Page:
Talking with Your Kids About Cocaine & Crack
Having meaningful, ongoing conversations about the use of substances, including cocaine & crack, is an essential part of helping to keep your child healthy and safe. Here are a few tips on how to foster mutual understanding and break through communication barriers so that you and your child can feel more connected to one another.
Get ready to talk to your child with these suggestions
Find out what your children know (or think they know) about cocaine & crack. Ask questions like:
- What have you heard about cocaine/crack?
- What do you know about it and how addictive it is compared to other substances?
- Where did you get this information?
- Does anyone in your school take or sell cocaine or crack? Do any of your friends?
- Have you ever been offered cocaine or crack? If so, what did you say? If not, what would you say?
- What are the signs of a cocaine overdose? What would you do if you witnessed someone overdosing?
Use open-ended questions like: “What do you think motivates kids to take cocaine/crack?” or “What do you think causes people to overdose?
Use active listening. Be curious as to what your teen or young adult thinks about the use of substances like cocaine and crack.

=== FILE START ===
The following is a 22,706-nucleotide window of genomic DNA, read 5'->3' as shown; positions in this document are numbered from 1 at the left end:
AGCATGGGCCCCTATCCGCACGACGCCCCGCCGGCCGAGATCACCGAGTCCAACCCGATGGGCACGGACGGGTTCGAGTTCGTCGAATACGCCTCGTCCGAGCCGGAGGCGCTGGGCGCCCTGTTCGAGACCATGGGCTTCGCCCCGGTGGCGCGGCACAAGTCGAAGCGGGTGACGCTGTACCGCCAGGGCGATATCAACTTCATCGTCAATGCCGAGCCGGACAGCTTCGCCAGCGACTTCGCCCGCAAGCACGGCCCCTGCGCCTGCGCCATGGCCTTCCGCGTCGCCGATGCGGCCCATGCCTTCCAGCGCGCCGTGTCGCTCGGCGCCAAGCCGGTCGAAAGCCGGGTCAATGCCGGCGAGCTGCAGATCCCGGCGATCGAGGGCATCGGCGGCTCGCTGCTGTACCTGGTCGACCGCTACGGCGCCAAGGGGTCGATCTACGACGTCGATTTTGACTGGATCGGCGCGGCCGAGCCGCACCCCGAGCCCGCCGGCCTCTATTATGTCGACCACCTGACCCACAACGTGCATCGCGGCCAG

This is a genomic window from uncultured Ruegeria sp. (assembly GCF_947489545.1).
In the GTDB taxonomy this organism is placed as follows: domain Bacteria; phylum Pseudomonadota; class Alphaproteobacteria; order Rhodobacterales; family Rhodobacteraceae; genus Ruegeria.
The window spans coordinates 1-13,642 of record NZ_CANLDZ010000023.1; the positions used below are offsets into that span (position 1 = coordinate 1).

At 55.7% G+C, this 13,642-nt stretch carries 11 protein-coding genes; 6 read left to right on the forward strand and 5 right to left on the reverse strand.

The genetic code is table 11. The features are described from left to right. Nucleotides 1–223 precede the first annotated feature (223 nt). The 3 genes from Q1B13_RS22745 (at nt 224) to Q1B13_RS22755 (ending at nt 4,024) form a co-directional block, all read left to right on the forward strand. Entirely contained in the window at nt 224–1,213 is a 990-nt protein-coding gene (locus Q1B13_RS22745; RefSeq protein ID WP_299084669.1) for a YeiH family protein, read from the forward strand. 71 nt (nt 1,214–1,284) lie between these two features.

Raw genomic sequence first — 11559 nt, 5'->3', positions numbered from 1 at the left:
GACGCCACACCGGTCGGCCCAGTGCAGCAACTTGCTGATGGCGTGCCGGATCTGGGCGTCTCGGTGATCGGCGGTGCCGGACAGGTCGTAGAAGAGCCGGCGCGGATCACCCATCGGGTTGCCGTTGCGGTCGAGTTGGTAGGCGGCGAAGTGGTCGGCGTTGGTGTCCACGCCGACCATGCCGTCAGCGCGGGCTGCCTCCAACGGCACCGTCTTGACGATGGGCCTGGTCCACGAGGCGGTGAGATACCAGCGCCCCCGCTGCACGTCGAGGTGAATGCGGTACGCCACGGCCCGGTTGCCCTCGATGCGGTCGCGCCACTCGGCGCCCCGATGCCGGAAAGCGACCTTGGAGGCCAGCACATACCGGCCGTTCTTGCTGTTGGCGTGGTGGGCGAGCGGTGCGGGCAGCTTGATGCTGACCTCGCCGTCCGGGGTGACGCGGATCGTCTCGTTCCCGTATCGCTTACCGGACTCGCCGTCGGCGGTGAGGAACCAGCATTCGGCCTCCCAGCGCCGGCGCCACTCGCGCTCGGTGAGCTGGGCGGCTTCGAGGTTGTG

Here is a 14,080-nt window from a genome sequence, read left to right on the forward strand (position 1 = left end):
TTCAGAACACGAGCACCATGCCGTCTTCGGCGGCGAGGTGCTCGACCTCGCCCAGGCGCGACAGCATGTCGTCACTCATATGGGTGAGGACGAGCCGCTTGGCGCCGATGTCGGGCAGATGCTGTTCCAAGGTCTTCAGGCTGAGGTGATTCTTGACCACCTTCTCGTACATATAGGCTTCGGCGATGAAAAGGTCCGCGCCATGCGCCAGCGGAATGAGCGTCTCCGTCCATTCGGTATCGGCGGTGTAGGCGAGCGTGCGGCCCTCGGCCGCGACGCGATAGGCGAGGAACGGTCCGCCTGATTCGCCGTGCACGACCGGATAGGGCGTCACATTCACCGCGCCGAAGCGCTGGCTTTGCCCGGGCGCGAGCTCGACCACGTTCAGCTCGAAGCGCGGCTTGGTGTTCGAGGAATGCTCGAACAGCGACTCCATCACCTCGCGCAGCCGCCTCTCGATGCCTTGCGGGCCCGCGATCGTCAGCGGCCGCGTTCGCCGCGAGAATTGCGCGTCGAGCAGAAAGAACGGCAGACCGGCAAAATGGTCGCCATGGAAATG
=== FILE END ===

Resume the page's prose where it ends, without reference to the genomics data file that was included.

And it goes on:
Reflect back what you’ve heard your child say to let them know you’ve been listening. That doesn’t mean that you agree, but that you understand what your child was trying to convey.
Choose a good time and place. Look for opportunities to talk when both you and your child are most receptive. While it may be tempting to start a conversation when your child is rushing off to school or work, it is not ideal. Some parents find taking a walk, going for a drive, or working on chores together are good times for conversations.
Talk about the short – and long-term effects that stimulants like cocaine and crack can have on his or her mental and physical health, safety, and ability to make good decisions.
Clearly communicate that it is extremely hazardous to use illegal street drugs of any kind in today’s world. Explain how street drugs are more dangerous now because illicit fentanyl and fentanyl analogues are tainting a variety of drugs found on the street, including cocaine and crack, heroin and methamphetamine and fake prescription opioids. Anyone who uses illegal drugs purchased on the street, even for the first time, is at real risk of harm and accidental overdose.
Talk about their future. Ask your child what might happen if they make a choice to experiment with cocaine or crack. This gets your child to think about the future, and what their personal boundaries are around substance use.
Offer empathy & support. Let your child know you understand the teen years can be tough. Acknowledge that everyone struggles sometimes, but substances are not a useful way to cope with life’s problems, no matter how normalized they may seem. Remind them that it’s important to you that they are healthy and making smart and safe choices for their own lives and that you are always there for support and guidance.